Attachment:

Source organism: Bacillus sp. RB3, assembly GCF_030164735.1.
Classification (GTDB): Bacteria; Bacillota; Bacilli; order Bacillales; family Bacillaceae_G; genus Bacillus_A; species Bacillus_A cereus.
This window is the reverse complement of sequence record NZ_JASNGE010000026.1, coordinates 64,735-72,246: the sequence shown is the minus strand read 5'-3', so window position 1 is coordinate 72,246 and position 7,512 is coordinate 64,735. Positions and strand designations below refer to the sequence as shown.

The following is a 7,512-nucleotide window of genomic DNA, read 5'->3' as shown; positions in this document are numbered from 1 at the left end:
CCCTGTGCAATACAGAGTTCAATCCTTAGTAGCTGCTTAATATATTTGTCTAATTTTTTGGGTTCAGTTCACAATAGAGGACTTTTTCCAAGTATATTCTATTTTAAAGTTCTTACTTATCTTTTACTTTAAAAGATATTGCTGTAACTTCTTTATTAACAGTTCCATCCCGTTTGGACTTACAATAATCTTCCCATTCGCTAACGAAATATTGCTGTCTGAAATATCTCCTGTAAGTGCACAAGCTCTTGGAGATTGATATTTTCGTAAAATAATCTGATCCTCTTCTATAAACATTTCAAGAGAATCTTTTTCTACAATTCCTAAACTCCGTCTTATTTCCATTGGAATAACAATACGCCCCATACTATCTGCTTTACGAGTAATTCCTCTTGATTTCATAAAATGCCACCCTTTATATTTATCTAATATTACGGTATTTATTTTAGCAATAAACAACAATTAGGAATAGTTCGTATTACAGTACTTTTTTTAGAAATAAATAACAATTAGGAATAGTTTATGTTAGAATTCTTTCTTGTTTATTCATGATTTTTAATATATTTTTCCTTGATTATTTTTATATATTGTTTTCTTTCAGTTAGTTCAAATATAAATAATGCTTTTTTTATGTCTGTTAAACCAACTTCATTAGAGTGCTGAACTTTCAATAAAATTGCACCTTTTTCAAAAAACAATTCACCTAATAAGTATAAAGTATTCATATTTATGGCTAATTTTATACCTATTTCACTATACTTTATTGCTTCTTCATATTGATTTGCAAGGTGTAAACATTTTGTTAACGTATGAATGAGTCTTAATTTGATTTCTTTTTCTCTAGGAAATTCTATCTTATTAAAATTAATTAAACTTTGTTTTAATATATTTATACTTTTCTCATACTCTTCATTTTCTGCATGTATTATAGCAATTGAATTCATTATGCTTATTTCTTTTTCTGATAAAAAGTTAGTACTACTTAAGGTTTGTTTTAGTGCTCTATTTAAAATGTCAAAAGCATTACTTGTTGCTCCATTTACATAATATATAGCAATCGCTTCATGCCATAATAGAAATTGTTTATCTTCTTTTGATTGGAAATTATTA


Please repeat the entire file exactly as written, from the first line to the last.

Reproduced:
Source organism: Bacillus sp. RB3, assembly GCF_030164735.1.
Classification (GTDB): Bacteria; Bacillota; Bacilli; order Bacillales; family Bacillaceae_G; genus Bacillus_A; species Bacillus_A cereus.
This window is the reverse complement of sequence record NZ_JASNGE010000026.1, coordinates 64,735-72,246: the sequence shown is the minus strand read 5'-3', so window position 1 is coordinate 72,246 and position 7,512 is coordinate 64,735. Positions and strand designations below refer to the sequence as shown.

The following is a 7,512-nucleotide window of genomic DNA, read 5'->3' as shown; positions in this document are numbered from 1 at the left end:
CCCTGTGCAATACAGAGTTCAATCCTTAGTAGCTGCTTAATATATTTGTCTAATTTTTTGGGTTCAGTTCACAATAGAGGACTTTTTCCAAGTATATTCTATTTTAAAGTTCTTACTTATCTTTTACTTTAAAAGATATTGCTGTAACTTCTTTATTAACAGTTCCATCCCGTTTGGACTTACAATAATCTTCCCATTCGCTAACGAAATATTGCTGTCTGAAATATCTCCTGTAAGTGCACAAGCTCTTGGAGATTGATATTTTCGTAAAATAATCTGATCCTCTTCTATAAACATTTCAAGAGAATCTTTTTCTACAATTCCTAAACTCCGTCTTATTTCCATTGGAATAACAATACGCCCCATACTATCTGCTTTACGAGTAATTCCTCTTGATTTCATAAAATGCCACCCTTTATATTTATCTAATATTACGGTATTTATTTTAGCAATAAACAACAATTAGGAATAGTTCGTATTACAGTACTTTTTTTAGAAATAAATAACAATTAGGAATAGTTTATGTTAGAATTCTTTCTTGTTTATTCATGATTTTTAATATATTTTTCCTTGATTATTTTTATATATTGTTTTCTTTCAGTTAGTTCAAATATAAATAATGCTTTTTTTATGTCTGTTAAACCAACTTCATTAGAGTGCTGAACTTTCAATAAAATTGCACCTTTTTCAAAAAACAATTCACCTAATAAGTATAAAGTATTCATATTTATGGCTAATTTTATACCTATTTCACTATACTTTATTGCTTCTTCATATTGATTTGCAAGGTGTAAACATTTTGTTAACGTATGAATGAGTCTTAATTTGATTTCTTTTTCTCTAGGAAATTCTATCTTATTAAAATTAATTAAACTTTGTTTTAATATATTTATACTTTTCTCATACTCTTCATTTTCTGCATGTATTATAGCAATTGAATTCATTATGCTTATTTCTTTTTCTGATAAAAAGTTAGTACTACTTAAGGTTTGTTTTAGTGCTCTATTTAAAATGTCAAAAGCATTACTTGTTGCTCCATTTACATAATATATAGCAATCGCTTCATGCCATAATAGAAATTGTTTATCTTCTTTTGATTGGAAATTATTA